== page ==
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Iliad - Challenges of Hector and Agamemnon

            The Iliad is a poem believed to have been written by Homer around 800 B. It is set against the backdrop of the Trojan War and centers around the human condition. This condition comprises a wide range of emotions leading to decisions that often result in unforeseen consequences. Resounding themes include honor and glory, fate and freedom of choice, and unavoidable death " the ultimate fate of all humans. Interspersed throughout, we find interference by the gods in the actions of humans and espy their own self-interests in the outcome of events. Indeed, Homer paints a picture of the gods as being very "human-like " in temperament and quarrelsome among themselves, even demonstrating favoritism for their preferred mortals " attributes not typically attributed to gods.
             The poem portrays the tenth and final year of the war, which started when Paris of Troy fell in love with Helen of Sparta and stole her away from her husband, Menelaus. A standoff ensued that brought the allies of each side to a head when Paris refused to give Helen back. On the side of Paris, his brother, Hektor led the armies of Troy, while Agamemnon, Menelaus' brother, led the armies of the Achaeans. These two men, Agamemnon and Hektor, are great warriors in their own right and share as many similarities as they do differences. This essay will focus on the challenges these men face in order to achieve their goals and the responses to those challenges.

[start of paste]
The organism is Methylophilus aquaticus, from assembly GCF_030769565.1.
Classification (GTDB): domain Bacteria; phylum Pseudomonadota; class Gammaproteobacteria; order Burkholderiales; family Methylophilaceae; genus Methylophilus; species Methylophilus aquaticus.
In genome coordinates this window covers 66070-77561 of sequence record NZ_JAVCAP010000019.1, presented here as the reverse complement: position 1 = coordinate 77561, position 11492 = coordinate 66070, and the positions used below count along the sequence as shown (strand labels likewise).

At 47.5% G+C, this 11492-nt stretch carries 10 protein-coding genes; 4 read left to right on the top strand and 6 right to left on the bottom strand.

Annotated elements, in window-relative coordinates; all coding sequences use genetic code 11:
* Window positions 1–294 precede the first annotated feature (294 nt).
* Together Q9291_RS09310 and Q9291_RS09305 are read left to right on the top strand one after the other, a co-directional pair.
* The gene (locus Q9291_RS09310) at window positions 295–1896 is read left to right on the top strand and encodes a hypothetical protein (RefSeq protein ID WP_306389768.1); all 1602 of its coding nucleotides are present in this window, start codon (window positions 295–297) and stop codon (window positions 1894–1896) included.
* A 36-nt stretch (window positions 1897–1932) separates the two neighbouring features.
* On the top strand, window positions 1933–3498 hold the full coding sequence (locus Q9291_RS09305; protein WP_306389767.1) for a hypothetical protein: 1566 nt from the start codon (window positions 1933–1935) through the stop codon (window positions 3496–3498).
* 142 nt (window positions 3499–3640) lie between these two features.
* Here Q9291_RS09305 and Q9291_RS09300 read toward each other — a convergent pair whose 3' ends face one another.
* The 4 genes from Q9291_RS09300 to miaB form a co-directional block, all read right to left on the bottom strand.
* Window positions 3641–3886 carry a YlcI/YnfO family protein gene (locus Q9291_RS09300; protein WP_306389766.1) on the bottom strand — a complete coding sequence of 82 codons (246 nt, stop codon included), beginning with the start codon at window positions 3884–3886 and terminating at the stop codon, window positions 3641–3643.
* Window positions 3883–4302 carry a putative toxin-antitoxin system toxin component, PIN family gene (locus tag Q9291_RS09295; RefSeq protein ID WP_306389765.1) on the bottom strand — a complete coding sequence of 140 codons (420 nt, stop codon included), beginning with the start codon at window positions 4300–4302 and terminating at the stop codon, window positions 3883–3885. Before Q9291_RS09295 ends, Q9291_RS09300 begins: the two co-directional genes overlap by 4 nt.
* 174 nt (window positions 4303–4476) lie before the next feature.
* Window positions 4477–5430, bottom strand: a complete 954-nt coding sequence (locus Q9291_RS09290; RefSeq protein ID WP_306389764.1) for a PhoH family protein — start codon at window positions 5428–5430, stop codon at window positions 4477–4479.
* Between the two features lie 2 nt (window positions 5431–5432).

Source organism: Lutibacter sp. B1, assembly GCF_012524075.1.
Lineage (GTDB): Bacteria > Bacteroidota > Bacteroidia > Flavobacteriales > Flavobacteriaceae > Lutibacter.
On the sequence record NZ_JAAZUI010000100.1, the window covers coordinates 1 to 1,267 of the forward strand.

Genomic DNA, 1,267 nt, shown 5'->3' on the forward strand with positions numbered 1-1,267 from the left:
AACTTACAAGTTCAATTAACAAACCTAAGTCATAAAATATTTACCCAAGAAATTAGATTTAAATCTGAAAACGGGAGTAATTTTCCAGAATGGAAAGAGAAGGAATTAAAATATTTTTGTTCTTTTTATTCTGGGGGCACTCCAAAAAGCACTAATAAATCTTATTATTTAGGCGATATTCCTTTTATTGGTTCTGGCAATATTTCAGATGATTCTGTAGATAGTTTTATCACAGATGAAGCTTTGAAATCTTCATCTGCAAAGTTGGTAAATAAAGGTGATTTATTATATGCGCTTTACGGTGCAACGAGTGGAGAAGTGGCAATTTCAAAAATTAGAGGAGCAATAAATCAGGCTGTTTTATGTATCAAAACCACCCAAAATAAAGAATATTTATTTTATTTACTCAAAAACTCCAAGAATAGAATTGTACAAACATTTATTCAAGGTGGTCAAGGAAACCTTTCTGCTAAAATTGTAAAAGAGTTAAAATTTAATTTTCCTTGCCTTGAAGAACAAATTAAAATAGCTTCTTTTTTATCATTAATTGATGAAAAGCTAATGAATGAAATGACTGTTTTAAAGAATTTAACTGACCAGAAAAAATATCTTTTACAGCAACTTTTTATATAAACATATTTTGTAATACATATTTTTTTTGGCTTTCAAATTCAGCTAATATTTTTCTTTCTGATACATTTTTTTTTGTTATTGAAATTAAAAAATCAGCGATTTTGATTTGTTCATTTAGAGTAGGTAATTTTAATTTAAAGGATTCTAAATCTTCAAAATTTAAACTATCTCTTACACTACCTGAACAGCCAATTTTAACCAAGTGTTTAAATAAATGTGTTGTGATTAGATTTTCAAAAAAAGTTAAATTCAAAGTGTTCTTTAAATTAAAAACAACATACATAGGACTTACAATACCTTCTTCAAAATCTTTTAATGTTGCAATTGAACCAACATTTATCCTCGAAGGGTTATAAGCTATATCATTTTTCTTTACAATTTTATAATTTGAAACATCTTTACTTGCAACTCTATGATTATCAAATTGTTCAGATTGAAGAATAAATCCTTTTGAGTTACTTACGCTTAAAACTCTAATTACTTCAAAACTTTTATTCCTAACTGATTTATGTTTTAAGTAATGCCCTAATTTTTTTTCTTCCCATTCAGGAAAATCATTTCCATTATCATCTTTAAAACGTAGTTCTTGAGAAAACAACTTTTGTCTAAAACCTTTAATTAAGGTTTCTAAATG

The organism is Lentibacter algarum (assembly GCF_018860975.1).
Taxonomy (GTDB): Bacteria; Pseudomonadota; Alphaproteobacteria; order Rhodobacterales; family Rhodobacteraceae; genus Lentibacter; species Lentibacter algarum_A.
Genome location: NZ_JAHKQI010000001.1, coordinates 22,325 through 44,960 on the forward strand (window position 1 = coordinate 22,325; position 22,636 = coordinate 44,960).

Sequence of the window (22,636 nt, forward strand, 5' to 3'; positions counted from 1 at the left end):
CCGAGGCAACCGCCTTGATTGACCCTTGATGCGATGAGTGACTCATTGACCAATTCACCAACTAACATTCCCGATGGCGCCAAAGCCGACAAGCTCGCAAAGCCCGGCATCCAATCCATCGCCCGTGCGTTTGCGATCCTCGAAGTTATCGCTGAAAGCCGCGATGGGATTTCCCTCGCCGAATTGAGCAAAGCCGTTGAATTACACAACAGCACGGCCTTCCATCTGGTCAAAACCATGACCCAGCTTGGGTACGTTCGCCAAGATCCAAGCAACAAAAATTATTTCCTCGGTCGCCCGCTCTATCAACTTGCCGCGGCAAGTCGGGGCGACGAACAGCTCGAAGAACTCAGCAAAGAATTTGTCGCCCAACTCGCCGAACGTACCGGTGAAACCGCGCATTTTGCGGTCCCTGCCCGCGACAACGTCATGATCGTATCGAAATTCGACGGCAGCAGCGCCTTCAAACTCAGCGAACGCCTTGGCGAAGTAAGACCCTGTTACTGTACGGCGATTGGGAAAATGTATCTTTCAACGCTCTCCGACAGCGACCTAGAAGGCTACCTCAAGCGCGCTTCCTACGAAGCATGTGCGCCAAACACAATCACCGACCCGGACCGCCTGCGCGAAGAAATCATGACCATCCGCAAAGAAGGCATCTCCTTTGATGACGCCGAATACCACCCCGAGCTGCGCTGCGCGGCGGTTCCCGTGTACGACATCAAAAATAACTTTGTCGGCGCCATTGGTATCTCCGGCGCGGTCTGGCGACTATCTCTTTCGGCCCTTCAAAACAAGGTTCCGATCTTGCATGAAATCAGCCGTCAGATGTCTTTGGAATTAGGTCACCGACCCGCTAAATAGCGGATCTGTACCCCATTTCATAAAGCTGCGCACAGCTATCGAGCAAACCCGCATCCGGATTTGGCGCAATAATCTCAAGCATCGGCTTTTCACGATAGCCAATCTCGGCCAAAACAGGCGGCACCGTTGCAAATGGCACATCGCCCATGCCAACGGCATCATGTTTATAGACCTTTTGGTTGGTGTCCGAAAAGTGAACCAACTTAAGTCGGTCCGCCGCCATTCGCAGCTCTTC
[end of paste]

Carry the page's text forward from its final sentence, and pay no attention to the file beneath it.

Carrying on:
The leading goal of both Agamemnon and Hector would be to win the war and put an end to the decade-long battle. Over the years, many men have died and a good leader would seek to bring an end to the war as soon as possible. This type of effective leadership entails putting one's self-interests aside and doing what is best for the greater good of the community. Agamemnon does not always set his own interests aside in favor of his community. His leadership is at times unsteady, a character flaw and, like many of the other warriors in the poem, may feel a sense of entitlement.

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